Electrophoretic Separation of Nanoparticles with a Discrete Number of Functional Groups

Authors

  • R. A. Sperling,

    1. Center for Nanoscience, Ludwig-Maximilians-Universität München, Amalienstr. 54, 80799 Munich, Germany
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  • T. Pellegrino,

    1. Center for Nanoscience, Ludwig-Maximilians-Universität München, Amalienstr. 54, 80799 Munich, Germany
    2. INFM-NNL, National Nanotechnology Laboratory, Distretto Tecnologico ISUFI Via Arnesano, 73100 Lecce, Italy
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  • J. K. Li,

    1. Center for Nanoscience, Ludwig-Maximilians-Universität München, Amalienstr. 54, 80799 Munich, Germany
    2. Center for Nano Bioengineering and R&D Center for Membrane Technology, Chung-Yuan Christian University, No. 200, Chungbei Rd., Chung Li 32023, Taiwan
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  • W. H. Chang,

    1. Center for Nano Bioengineering and R&D Center for Membrane Technology, Chung-Yuan Christian University, No. 200, Chungbei Rd., Chung Li 32023, Taiwan
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  • W. J. Parak

    1. Center for Nanoscience, Ludwig-Maximilians-Universität München, Amalienstr. 54, 80799 Munich, Germany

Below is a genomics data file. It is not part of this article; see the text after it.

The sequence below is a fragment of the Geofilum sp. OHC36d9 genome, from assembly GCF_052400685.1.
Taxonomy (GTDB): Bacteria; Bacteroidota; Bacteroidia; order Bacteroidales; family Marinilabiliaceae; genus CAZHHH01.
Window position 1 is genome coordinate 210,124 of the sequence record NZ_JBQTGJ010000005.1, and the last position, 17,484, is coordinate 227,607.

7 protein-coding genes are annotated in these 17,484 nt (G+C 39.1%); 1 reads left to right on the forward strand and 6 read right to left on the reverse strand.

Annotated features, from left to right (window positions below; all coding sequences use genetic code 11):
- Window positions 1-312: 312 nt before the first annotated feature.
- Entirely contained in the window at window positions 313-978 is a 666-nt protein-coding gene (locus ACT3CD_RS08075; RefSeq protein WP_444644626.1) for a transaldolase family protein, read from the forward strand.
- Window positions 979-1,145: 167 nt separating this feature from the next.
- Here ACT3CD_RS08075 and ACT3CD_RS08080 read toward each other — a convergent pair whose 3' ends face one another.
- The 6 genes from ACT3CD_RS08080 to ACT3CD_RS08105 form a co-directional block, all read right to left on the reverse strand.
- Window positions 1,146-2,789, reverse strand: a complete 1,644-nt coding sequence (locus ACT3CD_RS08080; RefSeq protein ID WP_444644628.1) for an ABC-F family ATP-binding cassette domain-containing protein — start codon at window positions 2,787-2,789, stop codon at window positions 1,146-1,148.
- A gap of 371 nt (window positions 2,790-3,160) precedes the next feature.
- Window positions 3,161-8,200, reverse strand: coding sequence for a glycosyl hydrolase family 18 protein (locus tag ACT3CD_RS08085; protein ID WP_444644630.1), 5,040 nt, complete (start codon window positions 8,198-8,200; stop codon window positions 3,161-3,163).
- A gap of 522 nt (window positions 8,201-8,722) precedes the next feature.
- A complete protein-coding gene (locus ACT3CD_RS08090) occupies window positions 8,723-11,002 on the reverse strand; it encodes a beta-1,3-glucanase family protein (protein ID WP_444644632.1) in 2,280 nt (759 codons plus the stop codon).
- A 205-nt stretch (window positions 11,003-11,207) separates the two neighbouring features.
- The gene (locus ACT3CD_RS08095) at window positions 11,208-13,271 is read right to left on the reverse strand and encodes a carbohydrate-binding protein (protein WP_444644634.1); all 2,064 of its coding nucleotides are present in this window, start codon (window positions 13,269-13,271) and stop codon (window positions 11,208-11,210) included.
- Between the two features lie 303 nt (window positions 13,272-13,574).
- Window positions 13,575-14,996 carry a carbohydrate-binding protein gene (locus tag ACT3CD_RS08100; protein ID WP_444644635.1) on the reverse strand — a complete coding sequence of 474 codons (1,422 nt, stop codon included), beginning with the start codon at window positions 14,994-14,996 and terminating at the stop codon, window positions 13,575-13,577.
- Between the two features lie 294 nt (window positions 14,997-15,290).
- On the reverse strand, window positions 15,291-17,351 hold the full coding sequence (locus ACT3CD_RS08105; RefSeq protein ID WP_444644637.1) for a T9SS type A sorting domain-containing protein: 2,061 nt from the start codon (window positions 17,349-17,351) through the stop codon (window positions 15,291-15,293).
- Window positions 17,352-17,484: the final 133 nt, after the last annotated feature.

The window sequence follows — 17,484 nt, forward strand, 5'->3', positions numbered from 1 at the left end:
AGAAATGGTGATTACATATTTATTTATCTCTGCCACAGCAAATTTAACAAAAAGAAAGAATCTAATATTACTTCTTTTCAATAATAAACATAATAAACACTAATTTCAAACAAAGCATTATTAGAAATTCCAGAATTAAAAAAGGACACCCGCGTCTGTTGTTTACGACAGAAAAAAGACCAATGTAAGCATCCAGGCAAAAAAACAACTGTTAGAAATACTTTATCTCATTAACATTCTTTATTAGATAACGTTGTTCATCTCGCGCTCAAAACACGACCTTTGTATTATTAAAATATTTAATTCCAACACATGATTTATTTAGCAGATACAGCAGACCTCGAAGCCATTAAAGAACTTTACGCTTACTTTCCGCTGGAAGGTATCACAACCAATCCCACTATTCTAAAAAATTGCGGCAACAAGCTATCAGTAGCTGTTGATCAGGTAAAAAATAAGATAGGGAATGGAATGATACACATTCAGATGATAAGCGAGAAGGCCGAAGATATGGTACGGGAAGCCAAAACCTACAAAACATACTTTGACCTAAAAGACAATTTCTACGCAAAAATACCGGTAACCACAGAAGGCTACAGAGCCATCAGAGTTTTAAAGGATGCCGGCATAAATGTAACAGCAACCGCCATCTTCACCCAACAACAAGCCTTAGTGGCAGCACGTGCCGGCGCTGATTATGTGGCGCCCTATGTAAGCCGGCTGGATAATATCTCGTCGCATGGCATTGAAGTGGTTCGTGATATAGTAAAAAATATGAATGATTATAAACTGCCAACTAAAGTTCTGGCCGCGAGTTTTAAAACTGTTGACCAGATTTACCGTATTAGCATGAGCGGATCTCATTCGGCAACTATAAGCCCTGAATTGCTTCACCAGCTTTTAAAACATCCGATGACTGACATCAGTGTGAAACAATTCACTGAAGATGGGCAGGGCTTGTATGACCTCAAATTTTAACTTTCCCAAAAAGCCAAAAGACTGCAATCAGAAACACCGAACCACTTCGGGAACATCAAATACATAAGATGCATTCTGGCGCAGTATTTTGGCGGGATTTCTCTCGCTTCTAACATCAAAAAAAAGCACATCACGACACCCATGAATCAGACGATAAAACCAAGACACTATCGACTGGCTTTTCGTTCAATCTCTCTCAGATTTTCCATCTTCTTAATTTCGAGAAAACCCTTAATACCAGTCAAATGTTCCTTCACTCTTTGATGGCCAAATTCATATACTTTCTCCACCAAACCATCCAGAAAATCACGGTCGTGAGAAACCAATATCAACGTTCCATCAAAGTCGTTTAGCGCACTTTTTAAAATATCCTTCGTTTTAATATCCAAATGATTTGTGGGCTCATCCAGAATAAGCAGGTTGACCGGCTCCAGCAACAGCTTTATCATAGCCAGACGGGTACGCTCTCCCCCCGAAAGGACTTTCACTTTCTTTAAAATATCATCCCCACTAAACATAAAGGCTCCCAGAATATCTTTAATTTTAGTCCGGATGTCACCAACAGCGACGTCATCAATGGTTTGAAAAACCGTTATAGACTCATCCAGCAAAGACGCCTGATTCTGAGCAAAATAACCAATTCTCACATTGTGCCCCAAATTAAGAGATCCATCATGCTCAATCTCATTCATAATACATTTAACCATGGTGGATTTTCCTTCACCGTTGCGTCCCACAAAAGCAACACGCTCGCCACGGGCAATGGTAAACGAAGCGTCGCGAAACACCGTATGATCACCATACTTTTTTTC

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  • This work was supported in part by the Deutsche Forschungsgemeinschaft (DFG, Emmy Noether Grant), and the European Union (SA-NANO STREP project). The CdSe/ZnS particles used in this study were prepared by courtesy of Stefan Kudera. The authors are grateful to Dr. Liberato Manna and Prof. Dr. Hermann Gaub for helpful discussions. Supporting Information is available online from Wiley InterScience or from the author.

Abstract

A concept is describe that facilitates the modification of colloidal nanoparticles of different materials with an exactly known number of variable functional groups. In particular, a procedure for the surface functionalization of nanoparticles with a controlled number of mono- or bifunctional poly(ethylene glycol) (PEG) molecules of suitable chain length is reported. Conjugates of nanoparticles with one, two, and three PEG molecules per nanoparticle could be separated using gel electrophoresis. Molecules with additional functionalities could be conjugated to the free ends of the bifunctional PEG molecules. In this way the PEG molecules act as convenient spacers that allow for the sorting of nanoparticles with a discrete number of functional groups.

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